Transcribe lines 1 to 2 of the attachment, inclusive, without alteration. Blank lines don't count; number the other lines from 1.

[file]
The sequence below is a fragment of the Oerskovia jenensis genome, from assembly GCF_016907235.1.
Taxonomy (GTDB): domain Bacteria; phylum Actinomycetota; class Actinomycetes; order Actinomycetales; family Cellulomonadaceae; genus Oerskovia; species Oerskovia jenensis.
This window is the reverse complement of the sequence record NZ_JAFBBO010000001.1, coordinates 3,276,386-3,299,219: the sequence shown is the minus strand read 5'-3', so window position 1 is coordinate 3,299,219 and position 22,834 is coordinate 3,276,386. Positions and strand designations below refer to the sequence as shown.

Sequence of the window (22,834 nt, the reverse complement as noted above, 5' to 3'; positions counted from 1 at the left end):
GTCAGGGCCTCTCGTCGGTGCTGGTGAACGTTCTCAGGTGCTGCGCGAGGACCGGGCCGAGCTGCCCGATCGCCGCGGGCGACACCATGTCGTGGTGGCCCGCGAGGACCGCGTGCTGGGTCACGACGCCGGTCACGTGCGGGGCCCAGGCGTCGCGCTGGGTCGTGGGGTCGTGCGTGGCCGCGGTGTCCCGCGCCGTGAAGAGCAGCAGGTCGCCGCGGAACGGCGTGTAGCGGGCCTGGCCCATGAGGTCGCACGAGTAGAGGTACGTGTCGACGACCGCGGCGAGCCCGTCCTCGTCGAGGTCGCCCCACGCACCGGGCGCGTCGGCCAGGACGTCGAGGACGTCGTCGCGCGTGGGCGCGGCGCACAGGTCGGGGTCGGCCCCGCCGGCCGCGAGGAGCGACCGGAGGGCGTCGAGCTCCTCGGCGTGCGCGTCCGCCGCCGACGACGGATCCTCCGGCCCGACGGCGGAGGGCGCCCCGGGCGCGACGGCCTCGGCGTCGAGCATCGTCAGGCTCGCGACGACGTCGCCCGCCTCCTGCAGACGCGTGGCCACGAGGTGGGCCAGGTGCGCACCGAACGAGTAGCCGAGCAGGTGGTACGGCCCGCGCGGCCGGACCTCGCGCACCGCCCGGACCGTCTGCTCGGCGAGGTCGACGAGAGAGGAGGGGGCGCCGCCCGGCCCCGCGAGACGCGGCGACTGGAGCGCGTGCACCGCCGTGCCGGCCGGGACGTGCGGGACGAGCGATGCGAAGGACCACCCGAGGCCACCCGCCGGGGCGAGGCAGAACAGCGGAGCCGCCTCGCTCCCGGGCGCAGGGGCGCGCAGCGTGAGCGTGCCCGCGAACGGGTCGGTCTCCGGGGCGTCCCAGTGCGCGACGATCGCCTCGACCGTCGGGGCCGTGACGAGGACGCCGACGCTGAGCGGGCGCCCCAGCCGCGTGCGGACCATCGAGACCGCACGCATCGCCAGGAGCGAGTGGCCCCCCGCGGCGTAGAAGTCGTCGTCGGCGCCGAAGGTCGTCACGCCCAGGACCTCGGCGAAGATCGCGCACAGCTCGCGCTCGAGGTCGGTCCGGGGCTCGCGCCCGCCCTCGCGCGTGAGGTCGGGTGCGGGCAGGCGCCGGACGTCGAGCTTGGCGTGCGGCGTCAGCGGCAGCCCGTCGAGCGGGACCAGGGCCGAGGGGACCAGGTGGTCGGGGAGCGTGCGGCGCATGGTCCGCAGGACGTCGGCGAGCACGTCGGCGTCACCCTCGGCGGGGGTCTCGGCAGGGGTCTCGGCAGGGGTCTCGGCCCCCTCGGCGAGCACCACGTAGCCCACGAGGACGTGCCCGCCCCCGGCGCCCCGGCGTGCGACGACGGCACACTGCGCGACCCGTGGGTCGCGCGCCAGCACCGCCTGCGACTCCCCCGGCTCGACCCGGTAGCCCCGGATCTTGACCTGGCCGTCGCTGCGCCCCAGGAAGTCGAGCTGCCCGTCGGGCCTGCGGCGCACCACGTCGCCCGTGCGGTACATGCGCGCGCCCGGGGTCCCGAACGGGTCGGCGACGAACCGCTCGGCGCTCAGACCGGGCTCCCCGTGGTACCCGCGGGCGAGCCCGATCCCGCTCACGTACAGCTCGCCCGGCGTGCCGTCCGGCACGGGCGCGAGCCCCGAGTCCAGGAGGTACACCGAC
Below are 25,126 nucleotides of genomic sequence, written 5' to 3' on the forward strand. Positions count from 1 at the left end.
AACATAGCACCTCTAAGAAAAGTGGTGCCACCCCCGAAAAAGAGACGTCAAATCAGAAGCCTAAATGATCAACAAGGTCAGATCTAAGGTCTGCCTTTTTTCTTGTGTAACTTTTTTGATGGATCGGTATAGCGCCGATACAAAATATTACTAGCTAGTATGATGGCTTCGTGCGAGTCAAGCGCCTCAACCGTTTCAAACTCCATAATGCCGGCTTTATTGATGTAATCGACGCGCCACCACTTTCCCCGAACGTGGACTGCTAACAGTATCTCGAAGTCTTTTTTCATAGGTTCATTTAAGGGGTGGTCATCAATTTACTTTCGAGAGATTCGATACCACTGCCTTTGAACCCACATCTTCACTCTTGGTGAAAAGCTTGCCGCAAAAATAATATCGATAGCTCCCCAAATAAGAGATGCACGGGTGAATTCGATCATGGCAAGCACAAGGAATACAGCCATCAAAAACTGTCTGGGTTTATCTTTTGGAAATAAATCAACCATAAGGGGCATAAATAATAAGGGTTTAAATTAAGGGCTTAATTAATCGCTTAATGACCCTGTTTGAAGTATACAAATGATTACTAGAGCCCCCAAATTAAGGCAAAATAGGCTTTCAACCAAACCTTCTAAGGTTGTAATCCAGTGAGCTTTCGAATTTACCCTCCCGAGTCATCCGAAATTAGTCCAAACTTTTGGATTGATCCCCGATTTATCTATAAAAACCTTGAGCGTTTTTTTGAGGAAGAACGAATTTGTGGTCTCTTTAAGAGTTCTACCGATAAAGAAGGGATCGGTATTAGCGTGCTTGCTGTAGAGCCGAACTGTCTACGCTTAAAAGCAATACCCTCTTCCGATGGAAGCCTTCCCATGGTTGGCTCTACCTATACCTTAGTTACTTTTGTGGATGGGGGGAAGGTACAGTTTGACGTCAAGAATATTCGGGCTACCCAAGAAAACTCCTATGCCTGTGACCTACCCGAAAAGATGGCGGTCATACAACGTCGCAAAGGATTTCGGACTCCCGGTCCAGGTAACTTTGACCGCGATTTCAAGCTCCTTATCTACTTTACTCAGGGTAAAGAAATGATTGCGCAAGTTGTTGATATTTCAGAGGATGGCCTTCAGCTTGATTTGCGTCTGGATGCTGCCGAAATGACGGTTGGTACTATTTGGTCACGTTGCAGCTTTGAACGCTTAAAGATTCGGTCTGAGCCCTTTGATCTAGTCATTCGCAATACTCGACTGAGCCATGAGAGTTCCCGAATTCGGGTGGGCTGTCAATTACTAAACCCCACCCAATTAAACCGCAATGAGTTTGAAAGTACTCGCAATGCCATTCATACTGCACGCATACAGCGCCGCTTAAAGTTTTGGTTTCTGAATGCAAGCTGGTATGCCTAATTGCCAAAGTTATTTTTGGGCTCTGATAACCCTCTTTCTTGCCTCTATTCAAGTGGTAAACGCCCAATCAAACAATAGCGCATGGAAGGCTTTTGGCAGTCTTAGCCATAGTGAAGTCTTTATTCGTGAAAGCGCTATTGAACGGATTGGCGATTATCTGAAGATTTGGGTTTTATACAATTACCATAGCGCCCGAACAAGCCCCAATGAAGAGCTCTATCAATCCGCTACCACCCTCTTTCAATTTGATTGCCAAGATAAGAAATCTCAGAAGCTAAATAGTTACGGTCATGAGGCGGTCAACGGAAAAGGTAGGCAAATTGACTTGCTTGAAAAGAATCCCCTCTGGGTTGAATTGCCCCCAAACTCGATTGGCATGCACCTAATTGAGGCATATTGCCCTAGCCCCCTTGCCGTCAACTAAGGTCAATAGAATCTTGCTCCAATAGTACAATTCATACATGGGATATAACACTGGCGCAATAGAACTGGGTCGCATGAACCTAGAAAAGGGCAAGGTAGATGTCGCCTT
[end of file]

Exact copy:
The sequence below is a fragment of the Oerskovia jenensis genome, from assembly GCF_016907235.1.
Taxonomy (GTDB): domain Bacteria; phylum Actinomycetota; class Actinomycetes; order Actinomycetales; family Cellulomonadaceae; genus Oerskovia; species Oerskovia jenensis.